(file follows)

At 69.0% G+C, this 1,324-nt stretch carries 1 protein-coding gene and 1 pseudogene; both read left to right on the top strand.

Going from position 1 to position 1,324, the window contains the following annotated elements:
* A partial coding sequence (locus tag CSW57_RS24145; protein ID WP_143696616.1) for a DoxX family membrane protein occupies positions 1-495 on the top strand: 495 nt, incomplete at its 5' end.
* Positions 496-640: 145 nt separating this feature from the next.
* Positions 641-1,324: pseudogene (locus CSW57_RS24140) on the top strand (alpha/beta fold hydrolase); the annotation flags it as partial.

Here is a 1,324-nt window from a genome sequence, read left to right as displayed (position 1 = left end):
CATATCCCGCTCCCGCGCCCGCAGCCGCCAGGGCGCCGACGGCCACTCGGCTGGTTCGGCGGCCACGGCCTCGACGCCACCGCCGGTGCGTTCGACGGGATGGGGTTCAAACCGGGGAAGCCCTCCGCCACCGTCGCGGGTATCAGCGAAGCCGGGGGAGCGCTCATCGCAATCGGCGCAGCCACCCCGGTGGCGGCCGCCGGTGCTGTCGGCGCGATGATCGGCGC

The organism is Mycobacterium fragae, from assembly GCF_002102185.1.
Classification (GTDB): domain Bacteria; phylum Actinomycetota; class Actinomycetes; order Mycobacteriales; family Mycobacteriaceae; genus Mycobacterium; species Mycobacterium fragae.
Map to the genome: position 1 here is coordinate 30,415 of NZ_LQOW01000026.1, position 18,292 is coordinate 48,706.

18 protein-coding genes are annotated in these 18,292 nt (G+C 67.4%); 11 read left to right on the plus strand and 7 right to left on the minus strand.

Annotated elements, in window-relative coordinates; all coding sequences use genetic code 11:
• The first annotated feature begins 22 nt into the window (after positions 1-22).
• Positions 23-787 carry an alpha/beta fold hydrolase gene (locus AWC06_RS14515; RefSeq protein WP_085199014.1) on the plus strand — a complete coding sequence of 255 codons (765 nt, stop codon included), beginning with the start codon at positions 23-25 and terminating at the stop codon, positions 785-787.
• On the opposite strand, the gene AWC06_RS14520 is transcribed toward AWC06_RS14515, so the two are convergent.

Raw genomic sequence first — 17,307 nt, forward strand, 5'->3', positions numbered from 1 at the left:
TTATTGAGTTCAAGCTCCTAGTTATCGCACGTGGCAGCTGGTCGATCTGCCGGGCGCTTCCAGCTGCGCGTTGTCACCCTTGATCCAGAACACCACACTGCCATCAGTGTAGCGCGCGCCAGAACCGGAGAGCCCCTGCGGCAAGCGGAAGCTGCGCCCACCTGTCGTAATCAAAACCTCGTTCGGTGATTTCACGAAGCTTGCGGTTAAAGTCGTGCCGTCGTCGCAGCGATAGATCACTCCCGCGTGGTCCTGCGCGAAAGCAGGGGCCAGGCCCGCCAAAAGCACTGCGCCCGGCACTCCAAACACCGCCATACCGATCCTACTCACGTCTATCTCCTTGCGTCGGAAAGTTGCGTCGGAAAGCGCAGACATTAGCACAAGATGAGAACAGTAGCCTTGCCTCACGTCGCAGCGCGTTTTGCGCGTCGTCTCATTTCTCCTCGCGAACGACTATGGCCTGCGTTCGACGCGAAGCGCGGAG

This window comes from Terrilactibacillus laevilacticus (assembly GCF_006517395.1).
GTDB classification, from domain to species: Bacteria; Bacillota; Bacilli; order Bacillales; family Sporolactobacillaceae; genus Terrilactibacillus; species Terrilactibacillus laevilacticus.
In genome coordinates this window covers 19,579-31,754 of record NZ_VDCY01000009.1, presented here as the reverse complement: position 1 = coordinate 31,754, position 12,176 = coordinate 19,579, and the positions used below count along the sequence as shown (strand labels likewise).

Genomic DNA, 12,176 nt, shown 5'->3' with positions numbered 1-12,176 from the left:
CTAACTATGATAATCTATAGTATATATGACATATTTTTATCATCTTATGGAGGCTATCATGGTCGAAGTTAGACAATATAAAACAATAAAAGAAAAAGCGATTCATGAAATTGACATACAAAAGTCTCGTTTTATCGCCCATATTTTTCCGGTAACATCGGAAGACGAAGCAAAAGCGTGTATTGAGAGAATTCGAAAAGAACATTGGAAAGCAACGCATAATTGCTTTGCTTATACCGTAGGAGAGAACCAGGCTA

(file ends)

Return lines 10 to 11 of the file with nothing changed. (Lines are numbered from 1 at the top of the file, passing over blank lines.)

Map to the genome: position 1 here is coordinate 30,415 of NZ_LQOW01000026.1, position 18,292 is coordinate 48,706.

18 protein-coding genes are annotated in these 18,292 nt (G+C 67.4%); 11 read left to right on the plus strand and 7 right to left on the minus strand.